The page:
Restoring connectivity for migratory native fish in a New Zealand stream: effectiveness of retrofitting a pipe culvert
Version of Record online: 23 APR 2012
Copyright © 2012 John Wiley & Sons, Ltd.
Aquatic Conservation: Marine and Freshwater Ecosystems
Volume 22, Issue 4, pages 489–497, June 2012
How to Cite
Franklin, P. A. and Bartels, B. (2012), Restoring connectivity for migratory native fish in a New Zealand stream: effectiveness of retrofitting a pipe culvert. Aquatic Conserv: Mar. Freshw. Ecosyst., 22: 489–497. doi: 10.1002/aqc.2232
- Issue online: 3 AUG 2012
- Version of Record online: 23 APR 2012
- Manuscript Accepted: 23 JAN 2012
- Manuscript Revised: 17 JAN 2012
- Manuscript Received: 8 AUG 2011
- New Zealand Foundation for Research Science and Technology. Grant Number: CO1X0305
- taxon richness;
- urban development;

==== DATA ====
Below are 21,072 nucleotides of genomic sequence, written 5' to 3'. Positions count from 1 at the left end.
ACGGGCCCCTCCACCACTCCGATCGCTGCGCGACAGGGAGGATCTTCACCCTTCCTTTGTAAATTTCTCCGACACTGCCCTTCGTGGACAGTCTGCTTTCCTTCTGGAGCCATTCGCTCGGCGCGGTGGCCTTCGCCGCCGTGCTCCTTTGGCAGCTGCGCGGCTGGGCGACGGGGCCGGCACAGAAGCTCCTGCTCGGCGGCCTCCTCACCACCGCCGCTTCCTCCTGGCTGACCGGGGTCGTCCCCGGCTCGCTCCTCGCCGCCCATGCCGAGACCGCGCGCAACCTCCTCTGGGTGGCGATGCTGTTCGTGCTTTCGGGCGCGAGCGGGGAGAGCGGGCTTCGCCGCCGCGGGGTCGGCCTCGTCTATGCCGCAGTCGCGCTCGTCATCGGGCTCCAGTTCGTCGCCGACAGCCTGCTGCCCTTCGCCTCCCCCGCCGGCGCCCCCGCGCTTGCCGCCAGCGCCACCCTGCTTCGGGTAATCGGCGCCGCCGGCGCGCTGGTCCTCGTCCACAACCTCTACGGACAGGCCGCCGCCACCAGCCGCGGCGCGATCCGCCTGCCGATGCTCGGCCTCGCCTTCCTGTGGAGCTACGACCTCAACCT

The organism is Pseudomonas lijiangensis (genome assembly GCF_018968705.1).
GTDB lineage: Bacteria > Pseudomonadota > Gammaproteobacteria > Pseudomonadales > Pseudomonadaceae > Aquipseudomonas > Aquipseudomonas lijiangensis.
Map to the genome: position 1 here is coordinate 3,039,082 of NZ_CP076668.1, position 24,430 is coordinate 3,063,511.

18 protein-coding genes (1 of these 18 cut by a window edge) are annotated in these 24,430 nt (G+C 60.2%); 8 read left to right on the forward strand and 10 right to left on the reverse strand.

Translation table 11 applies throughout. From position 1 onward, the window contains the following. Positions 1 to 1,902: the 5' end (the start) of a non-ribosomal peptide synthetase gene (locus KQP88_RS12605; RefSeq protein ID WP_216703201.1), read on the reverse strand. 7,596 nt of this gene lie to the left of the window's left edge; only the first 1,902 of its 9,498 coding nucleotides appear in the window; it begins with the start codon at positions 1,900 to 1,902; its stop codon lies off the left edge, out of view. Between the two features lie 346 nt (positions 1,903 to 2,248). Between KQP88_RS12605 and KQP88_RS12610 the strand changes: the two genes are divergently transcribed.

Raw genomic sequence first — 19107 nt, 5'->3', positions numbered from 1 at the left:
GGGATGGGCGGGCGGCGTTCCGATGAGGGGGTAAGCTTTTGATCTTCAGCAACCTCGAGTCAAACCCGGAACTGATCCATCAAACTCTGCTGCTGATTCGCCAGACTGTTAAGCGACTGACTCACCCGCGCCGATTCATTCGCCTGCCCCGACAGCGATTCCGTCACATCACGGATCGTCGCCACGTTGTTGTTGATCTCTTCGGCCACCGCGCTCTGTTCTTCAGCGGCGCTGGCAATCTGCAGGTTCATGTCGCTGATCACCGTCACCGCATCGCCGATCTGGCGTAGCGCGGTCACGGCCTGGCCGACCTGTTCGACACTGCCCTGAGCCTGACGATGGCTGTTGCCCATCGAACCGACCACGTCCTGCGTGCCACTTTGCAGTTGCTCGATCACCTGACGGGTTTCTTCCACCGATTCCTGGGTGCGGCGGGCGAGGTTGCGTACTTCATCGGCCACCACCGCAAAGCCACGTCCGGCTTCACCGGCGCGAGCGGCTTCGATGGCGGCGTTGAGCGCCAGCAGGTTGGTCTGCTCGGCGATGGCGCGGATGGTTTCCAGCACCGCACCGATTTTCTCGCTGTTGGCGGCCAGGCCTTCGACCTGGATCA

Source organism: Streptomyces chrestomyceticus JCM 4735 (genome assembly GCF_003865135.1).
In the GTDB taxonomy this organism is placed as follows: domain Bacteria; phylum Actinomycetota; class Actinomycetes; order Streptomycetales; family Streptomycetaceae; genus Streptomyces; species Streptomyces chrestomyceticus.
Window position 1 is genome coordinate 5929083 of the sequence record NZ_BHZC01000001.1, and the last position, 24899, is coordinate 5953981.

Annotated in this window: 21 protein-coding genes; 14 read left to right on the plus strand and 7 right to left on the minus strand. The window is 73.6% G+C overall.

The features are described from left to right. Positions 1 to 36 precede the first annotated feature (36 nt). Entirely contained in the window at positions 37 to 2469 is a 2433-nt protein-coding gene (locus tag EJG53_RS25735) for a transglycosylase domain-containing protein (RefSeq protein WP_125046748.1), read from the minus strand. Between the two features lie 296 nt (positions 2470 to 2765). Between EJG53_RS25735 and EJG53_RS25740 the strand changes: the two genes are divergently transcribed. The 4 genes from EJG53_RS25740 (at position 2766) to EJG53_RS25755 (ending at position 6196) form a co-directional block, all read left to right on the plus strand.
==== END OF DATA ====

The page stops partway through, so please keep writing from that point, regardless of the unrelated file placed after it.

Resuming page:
- Restoring longitudinal connectivity is a key river restoration goal. This study tested the efficacy of a fish ramp and spoiler baffles for restoring indigenous fish communities upstream of a culvert.
- Before–after monitoring showed that installation of the ramp and spoiler baffles increased species richness (mean increase 80%) and total fish density (mean increase 45%) upstream of the culvert.
- Passage trials on the ramp and baffled culvert were carried out using inanga, Galaxias maculatus (Jenyns), a commonly occurring weak-swimming migratory fish. The trials showed that inanga were capable of successfully ascending both the ramp (overall 27.1% success) and culvert with baffles (overall 6.2% success) under the conditions tested (cf. 0% success for this species before retrofitting), but passage efficiency was still relatively low in both cases.
- Retrofitting of culverts can therefore be effective for restoring upstream fish passage. However, to maximize effectiveness it is essential that restoration goals are well defined and retrofitting solutions are designed appropriately for the target species. Copyright © 2012 John Wiley & Sons, Ltd.